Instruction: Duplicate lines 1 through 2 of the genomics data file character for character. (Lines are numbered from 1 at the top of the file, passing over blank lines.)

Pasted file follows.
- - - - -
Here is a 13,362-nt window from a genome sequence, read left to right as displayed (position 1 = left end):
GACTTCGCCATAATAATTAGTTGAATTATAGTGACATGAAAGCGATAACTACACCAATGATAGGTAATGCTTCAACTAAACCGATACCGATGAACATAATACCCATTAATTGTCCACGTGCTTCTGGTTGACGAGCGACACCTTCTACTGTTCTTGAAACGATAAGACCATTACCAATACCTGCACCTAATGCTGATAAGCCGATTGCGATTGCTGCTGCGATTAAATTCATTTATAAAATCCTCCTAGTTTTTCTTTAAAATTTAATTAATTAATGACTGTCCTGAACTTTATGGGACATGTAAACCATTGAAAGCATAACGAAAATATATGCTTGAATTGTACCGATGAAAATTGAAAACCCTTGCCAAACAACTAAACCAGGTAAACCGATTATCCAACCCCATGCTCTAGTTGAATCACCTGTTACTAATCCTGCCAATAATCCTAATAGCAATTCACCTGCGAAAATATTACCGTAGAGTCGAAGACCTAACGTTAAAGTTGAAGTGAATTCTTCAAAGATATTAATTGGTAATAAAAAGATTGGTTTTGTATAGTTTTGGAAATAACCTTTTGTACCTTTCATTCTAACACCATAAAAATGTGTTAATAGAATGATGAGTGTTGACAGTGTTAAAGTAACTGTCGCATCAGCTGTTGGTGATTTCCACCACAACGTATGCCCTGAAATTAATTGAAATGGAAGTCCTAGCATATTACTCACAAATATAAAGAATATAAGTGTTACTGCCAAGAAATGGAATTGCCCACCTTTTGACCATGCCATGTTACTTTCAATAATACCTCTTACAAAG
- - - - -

Here is a 13,362-nt window from a genome sequence, read left to right as displayed (position 1 = left end):
GACTTCGCCATAATAATTAGTTGAATTATAGTGACATGAAAGCGATAACTACACCAATGATAGGTAATGCTTCAACTAAACCGATACCGATGAACATAATACCCATTAATTGTCCACGTGCTTCTGGTTGACGAGCGACACCTTCTACTGTTCTTGAAACGATAAGACCATTACCAATACCTGCACCTAATGCTGATAAGCCGATTGCGATTGCTGCTGCGATTAAATTCATTTATAAAATCCTCCTAGTTTTTCTTTAAAATTTAATTAATTAATGACTGTCCTGAACTTTATGGGACATGTAAACCATTGAAAGCATAACGAAAATATATGCTTGAATTGTACCGATGAAAATTGAAAACCCTTGCCAAACAACTAAACCAGGTAAACCGATTATCCAACCCCATGCTCTAGTTGAATCACCTGTTACTAATCCTGCCAATAATCCTAATAGCAATTCACCTGCGAAAATATTACCGTAGAGTCGAAGACCTAACGTTAAAGTTGAAGTGAATTCTTCAAAGATATTAATTGGTAATAAAAAGATTGGTTTTGTATAGTTTTGGAAATAACCTTTTGTACCTTTCATTCTAACACCATAAAAATGTGTTAATAGAATGATGAGTGTTGACAGTGTTAAAGTAACTGTCGCATCAGCTGTTGGTGATTTCCACCACAACGTATGCCCTGAAATTAATTGAAATGGAAGTCCTAGCATATTACTCACAAATATAAAGAATATAAGTGTTACTGCCAAGAAATGGAATTGCCCACCTTTTGACCATGCCATGTTACTTTCAATAATACCTCTTACAAAG